Comox Valley Head Injury Society helps people with acquired brain injury walk the path toward recovery.




Often in an instant, an acquired head injury can change everything. How do you make sense of so much loss? Where does purpose come from if you lose your ability to function as you once did? Where can a family turn when they don’t understand what their loved one is experiencing?

What if it was you? Your parent? Your partner? Your child?

“It was devastating. Three RCMP officers came to my door at 3:30 in the morning,” a mother, Nancy, recalls being awoken to the news of her son’s critical state.

Allen was thrown from his car in an accident while travelling near Revelstoke. A passing couple came across his car and found him unconscious. Soon, an ambulance took him to the Revelstoke hospital, where he was kept on life support. Nancy received updates but couldn’t see her son until he had been flown to Calgary’s Foothills hospital the next morning.

“The doctors gave him—and me—no hope, but they decided to put him on the ventilator and see what happened,” Nancy remembers. “Weeks later, after many brain scans, he moved his eyes for the first time as he watched me bend over him.”

This was just the beginning of Allen’s recovery. He was transferred to an esteemed head-injury rehab program in the small town of Ponoka, Alberta. Here he would relearn how to walk, talk, eat, and even how to go to the bathroom. His sheer determination to recover astounded the staff who worked with him.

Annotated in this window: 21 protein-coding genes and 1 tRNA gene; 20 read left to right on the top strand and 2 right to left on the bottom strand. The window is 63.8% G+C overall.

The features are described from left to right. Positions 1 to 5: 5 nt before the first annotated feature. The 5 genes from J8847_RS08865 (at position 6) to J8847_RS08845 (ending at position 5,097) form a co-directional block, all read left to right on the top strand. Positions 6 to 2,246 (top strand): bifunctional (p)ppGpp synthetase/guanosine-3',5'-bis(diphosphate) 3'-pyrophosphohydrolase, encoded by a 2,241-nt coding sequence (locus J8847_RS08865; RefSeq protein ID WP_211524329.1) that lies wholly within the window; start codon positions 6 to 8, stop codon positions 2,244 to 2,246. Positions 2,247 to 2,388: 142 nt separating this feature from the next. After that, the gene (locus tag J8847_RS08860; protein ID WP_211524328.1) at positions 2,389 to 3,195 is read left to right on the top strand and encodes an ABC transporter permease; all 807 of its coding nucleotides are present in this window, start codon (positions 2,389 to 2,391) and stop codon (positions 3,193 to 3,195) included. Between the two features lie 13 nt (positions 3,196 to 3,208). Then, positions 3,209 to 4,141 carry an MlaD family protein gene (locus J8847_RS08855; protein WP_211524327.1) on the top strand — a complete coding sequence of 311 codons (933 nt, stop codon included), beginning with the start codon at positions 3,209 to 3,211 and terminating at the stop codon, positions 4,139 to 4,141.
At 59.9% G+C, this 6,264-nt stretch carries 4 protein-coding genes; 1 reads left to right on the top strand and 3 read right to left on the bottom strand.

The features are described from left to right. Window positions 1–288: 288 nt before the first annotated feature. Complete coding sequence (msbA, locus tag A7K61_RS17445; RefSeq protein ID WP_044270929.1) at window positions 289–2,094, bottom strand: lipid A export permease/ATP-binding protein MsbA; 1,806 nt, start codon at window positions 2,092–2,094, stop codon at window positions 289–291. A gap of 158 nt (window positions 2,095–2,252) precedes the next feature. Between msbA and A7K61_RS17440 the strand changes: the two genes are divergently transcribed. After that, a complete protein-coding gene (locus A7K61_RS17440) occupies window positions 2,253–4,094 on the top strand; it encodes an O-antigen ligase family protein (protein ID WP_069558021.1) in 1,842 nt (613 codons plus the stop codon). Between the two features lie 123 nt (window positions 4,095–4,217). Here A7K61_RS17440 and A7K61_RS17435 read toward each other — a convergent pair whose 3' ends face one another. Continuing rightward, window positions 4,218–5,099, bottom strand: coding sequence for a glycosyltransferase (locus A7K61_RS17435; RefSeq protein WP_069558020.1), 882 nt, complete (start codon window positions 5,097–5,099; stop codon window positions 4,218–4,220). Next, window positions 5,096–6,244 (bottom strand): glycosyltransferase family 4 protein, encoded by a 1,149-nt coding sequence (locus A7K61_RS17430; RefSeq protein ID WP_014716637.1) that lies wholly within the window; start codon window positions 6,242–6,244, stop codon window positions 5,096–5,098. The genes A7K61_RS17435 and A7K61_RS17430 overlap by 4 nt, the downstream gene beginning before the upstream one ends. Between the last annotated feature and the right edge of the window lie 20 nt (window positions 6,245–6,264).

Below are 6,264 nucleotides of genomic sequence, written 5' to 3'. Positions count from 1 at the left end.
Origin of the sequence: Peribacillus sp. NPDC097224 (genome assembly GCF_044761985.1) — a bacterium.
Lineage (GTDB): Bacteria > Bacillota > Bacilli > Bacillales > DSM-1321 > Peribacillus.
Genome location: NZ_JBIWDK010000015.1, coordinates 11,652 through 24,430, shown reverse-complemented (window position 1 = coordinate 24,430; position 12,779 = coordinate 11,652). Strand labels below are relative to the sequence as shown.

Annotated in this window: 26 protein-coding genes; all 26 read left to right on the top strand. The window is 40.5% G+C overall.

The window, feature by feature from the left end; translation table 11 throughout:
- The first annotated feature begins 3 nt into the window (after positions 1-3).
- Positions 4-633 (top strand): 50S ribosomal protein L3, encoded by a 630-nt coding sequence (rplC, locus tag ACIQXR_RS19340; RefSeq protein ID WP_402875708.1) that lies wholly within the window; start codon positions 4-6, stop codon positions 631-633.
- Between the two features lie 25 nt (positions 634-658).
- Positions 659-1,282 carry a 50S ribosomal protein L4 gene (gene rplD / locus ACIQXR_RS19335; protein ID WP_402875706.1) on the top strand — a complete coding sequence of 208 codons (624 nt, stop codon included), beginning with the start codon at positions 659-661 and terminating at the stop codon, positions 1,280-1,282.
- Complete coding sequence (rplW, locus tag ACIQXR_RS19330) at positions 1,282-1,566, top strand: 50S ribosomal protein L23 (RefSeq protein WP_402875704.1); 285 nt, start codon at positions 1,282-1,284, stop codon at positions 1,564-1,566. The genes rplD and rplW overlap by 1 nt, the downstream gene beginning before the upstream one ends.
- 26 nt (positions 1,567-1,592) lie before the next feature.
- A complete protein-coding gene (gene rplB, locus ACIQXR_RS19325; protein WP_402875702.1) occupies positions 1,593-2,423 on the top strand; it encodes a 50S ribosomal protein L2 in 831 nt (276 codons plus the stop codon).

“His mental ability was quite good coming out of rehab—they still have no idea how,” his mom recounts. Still, there were social challenges, like vulnerability, loss of his previous vocation, and getting in with the wrong groups. It wasn’t until Allen moved to Vancouver Island and linked up with the Comox Valley Head Injury Society (CVHIS) that he was able to establish some stability.

The society provides confidential support services and counselling for acquired brain injury survivors and their loved ones, on an individual level and through social gatherings and outdoor activities, including dragon boating. “CVHIS was a support for us as a family,” Nancy says. When she first walked through the society’s door, she learned that Allen could attend meetings with other brain injury survivors, and that there were ways for her and other family members to navigate their complicated new reality. Allen’s brother and sister eventually moved to the Island to provide support and love.

Acquired brain injuries can be devastating for an entire family; they often strike people unexpectedly and/or at a young age. Common causes include an accident or assault; disease; stroke; brain tumours; and drug or alcohol abuse. A brain injury may create (or contribute) to physical disabilities and problems with emotions, relationships, attention, thinking, and memory.

Once an esteemed concrete finisher in Canmore, Allen was no longer able to work in his field. But CVHIS has helped him access woodworking training at North Island College. He continues to master this skill, transforming logs into benches, bar stools, and tables, some of which find their way into the community.

And, while COVID has paused outings like dragon boating and bowling, it hasn’t stopped Allen, his father Pat, Nancy, and other CVHIS members from raising funds by collecting bottles and cans from the community to fund society programs, including the weekly lunch and food pantry programs. So far, this initiative has raised over $3,500.

“Allen is now one of the faithful followers,” says Nancy. “Every Tuesday he does lunch with CVHIS. He and I are both on the Board; he has something different to say and contribute. It keeps him grounded with an ongoing routine. He’s in art class, mindfulness programs—so many good things.”

Comox Valley Head Injury Society is tucked in beside Ski Tak Hut in downtown Courtenay.